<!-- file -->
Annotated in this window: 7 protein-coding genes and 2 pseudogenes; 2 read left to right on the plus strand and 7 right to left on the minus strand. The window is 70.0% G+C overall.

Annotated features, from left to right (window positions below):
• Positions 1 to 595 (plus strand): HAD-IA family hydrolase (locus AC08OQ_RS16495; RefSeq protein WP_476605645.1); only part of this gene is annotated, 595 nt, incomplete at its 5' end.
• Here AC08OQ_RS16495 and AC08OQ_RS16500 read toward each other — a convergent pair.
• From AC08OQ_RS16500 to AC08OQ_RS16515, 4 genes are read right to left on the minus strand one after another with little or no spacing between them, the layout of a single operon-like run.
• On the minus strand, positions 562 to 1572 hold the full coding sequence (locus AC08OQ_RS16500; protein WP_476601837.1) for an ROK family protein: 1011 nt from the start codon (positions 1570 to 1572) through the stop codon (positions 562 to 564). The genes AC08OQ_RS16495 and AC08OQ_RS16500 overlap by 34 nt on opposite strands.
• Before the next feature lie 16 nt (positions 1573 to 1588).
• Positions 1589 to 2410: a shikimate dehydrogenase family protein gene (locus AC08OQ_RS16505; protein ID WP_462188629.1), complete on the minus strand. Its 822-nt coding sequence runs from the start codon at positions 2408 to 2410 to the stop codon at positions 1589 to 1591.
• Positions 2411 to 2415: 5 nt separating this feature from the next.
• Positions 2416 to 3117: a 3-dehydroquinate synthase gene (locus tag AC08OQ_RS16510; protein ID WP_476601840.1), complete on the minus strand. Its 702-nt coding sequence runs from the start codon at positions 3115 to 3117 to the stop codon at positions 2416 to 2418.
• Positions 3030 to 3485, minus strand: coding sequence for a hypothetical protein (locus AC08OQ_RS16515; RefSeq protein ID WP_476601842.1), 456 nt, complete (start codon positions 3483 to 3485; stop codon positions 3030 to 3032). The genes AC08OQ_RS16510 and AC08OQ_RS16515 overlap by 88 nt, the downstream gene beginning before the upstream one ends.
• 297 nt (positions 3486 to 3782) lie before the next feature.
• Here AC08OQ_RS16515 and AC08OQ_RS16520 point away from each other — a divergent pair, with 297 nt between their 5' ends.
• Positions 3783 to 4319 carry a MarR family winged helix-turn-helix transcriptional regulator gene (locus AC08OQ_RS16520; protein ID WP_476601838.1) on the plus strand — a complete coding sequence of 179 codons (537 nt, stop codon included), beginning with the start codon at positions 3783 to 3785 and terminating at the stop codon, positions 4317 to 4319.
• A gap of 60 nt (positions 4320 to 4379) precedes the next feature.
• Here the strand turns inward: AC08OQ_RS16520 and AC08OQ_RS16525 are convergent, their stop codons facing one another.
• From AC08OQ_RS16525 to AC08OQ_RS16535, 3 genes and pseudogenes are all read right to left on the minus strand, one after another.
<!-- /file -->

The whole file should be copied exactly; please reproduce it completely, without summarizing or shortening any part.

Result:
Annotated in this window: 7 protein-coding genes and 2 pseudogenes; 2 read left to right on the plus strand and 7 right to left on the minus strand. The window is 70.0% G+C overall.

Annotated features, from left to right (window positions below):
• Positions 1 to 595 (plus strand): HAD-IA family hydrolase (locus AC08OQ_RS16495; RefSeq protein WP_476605645.1); only part of this gene is annotated, 595 nt, incomplete at its 5' end.
• Here AC08OQ_RS16495 and AC08OQ_RS16500 read toward each other — a convergent pair.
• From AC08OQ_RS16500 to AC08OQ_RS16515, 4 genes are read right to left on the minus strand one after another with little or no spacing between them, the layout of a single operon-like run.
• On the minus strand, positions 562 to 1572 hold the full coding sequence (locus AC08OQ_RS16500; protein WP_476601837.1) for an ROK family protein: 1011 nt from the start codon (positions 1570 to 1572) through the stop codon (positions 562 to 564). The genes AC08OQ_RS16495 and AC08OQ_RS16500 overlap by 34 nt on opposite strands.
• Before the next feature lie 16 nt (positions 1573 to 1588).
• Positions 1589 to 2410: a shikimate dehydrogenase family protein gene (locus AC08OQ_RS16505; protein ID WP_462188629.1), complete on the minus strand. Its 822-nt coding sequence runs from the start codon at positions 2408 to 2410 to the stop codon at positions 1589 to 1591.
• Positions 2411 to 2415: 5 nt separating this feature from the next.
• Positions 2416 to 3117: a 3-dehydroquinate synthase gene (locus tag AC08OQ_RS16510; protein ID WP_476601840.1), complete on the minus strand. Its 702-nt coding sequence runs from the start codon at positions 3115 to 3117 to the stop codon at positions 2416 to 2418.
• Positions 3030 to 3485, minus strand: coding sequence for a hypothetical protein (locus AC08OQ_RS16515; RefSeq protein ID WP_476601842.1), 456 nt, complete (start codon positions 3483 to 3485; stop codon positions 3030 to 3032). The genes AC08OQ_RS16510 and AC08OQ_RS16515 overlap by 88 nt, the downstream gene beginning before the upstream one ends.
• 297 nt (positions 3486 to 3782) lie before the next feature.
• Here AC08OQ_RS16515 and AC08OQ_RS16520 point away from each other — a divergent pair, with 297 nt between their 5' ends.
• Positions 3783 to 4319 carry a MarR family winged helix-turn-helix transcriptional regulator gene (locus AC08OQ_RS16520; protein ID WP_476601838.1) on the plus strand — a complete coding sequence of 179 codons (537 nt, stop codon included), beginning with the start codon at positions 3783 to 3785 and terminating at the stop codon, positions 4317 to 4319.
• A gap of 60 nt (positions 4320 to 4379) precedes the next feature.
• Here the strand turns inward: AC08OQ_RS16520 and AC08OQ_RS16525 are convergent, their stop codons facing one another.
• From AC08OQ_RS16525 to AC08OQ_RS16535, 3 genes and pseudogenes are all read right to left on the minus strand, one after another.